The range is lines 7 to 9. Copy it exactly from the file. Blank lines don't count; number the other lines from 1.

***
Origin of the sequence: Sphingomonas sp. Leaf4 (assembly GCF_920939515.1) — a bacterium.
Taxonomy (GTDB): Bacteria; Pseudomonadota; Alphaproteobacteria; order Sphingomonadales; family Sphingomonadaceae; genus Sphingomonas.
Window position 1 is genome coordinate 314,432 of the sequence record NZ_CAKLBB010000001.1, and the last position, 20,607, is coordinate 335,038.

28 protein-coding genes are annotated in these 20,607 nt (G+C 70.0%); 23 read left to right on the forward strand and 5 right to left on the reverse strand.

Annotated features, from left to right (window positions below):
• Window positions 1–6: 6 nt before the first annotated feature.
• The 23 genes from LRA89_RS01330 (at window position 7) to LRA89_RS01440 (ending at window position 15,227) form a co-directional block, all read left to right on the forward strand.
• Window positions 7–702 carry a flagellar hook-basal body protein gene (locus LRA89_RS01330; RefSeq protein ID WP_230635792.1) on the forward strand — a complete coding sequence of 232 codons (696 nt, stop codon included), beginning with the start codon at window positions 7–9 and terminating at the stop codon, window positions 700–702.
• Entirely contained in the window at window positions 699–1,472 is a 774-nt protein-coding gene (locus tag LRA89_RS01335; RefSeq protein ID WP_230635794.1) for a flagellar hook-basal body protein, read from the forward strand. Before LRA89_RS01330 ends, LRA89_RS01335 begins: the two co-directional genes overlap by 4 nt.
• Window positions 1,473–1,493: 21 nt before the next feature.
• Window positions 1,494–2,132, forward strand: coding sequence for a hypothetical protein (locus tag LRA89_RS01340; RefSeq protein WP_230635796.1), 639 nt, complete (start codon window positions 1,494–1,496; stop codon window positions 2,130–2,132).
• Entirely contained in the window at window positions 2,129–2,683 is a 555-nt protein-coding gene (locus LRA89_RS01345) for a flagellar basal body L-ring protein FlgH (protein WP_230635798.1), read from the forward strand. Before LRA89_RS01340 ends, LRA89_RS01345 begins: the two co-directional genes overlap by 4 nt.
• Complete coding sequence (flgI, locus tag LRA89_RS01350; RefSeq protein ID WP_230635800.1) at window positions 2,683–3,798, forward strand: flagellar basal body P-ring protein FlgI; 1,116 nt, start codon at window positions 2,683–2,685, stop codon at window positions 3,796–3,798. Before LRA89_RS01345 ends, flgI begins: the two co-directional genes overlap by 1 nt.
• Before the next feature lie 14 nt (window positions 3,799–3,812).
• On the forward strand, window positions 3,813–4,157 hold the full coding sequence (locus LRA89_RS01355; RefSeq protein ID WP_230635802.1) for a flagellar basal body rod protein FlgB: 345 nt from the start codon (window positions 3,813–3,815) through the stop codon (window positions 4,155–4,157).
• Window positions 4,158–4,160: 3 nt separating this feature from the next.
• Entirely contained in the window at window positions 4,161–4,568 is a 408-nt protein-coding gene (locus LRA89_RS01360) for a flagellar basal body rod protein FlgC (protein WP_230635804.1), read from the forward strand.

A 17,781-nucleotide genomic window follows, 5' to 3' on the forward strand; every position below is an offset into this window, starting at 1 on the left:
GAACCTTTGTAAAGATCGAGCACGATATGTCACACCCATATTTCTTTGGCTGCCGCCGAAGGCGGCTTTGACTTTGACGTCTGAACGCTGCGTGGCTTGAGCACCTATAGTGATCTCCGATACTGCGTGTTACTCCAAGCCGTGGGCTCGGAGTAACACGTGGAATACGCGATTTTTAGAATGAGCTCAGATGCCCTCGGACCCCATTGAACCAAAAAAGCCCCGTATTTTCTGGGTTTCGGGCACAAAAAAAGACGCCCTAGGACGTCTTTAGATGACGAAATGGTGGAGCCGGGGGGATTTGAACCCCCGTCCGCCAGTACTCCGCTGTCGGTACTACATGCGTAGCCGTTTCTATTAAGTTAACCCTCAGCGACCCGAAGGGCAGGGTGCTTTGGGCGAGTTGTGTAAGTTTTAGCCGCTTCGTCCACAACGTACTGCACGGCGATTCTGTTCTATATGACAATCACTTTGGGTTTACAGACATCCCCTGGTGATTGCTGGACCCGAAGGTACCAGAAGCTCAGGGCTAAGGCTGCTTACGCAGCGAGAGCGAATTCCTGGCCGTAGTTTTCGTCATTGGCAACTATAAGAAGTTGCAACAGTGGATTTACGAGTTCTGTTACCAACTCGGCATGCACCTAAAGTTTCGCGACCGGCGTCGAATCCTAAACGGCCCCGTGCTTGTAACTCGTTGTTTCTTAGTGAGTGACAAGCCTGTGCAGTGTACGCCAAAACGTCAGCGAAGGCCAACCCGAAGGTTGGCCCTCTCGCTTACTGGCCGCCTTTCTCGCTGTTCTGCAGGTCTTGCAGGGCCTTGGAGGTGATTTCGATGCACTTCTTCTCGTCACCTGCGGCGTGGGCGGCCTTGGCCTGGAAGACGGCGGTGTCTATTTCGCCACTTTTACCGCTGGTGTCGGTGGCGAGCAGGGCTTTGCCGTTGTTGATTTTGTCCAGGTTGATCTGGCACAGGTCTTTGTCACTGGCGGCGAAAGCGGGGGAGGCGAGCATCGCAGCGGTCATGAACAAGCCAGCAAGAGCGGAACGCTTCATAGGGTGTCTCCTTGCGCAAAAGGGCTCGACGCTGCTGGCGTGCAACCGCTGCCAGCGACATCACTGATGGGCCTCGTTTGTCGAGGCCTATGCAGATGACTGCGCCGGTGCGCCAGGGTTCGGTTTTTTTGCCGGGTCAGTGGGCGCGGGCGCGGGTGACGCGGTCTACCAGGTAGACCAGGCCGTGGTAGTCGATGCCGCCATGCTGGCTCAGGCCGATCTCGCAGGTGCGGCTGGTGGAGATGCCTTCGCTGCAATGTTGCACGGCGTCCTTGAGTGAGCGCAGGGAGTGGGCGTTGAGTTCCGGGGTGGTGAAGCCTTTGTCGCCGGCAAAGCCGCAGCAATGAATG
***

• The 23 genes from LRA89_RS01330 (at window position 7) to LRA89_RS01440 (ending at window position 15,227) form a co-directional block, all read left to right on the forward strand.
• Window positions 7–702 carry a flagellar hook-basal body protein gene (locus LRA89_RS01330; RefSeq protein ID WP_230635792.1) on the forward strand — a complete coding sequence of 232 codons (696 nt, stop codon included), beginning with the start codon at window positions 7–9 and terminating at the stop codon, window positions 700–702.
• Entirely contained in the window at window positions 699–1,472 is a 774-nt protein-coding gene (locus tag LRA89_RS01335; RefSeq protein ID WP_230635794.1) for a flagellar hook-basal body protein, read from the forward strand. Before LRA89_RS01330 ends, LRA89_RS01335 begins: the two co-directional genes overlap by 4 nt.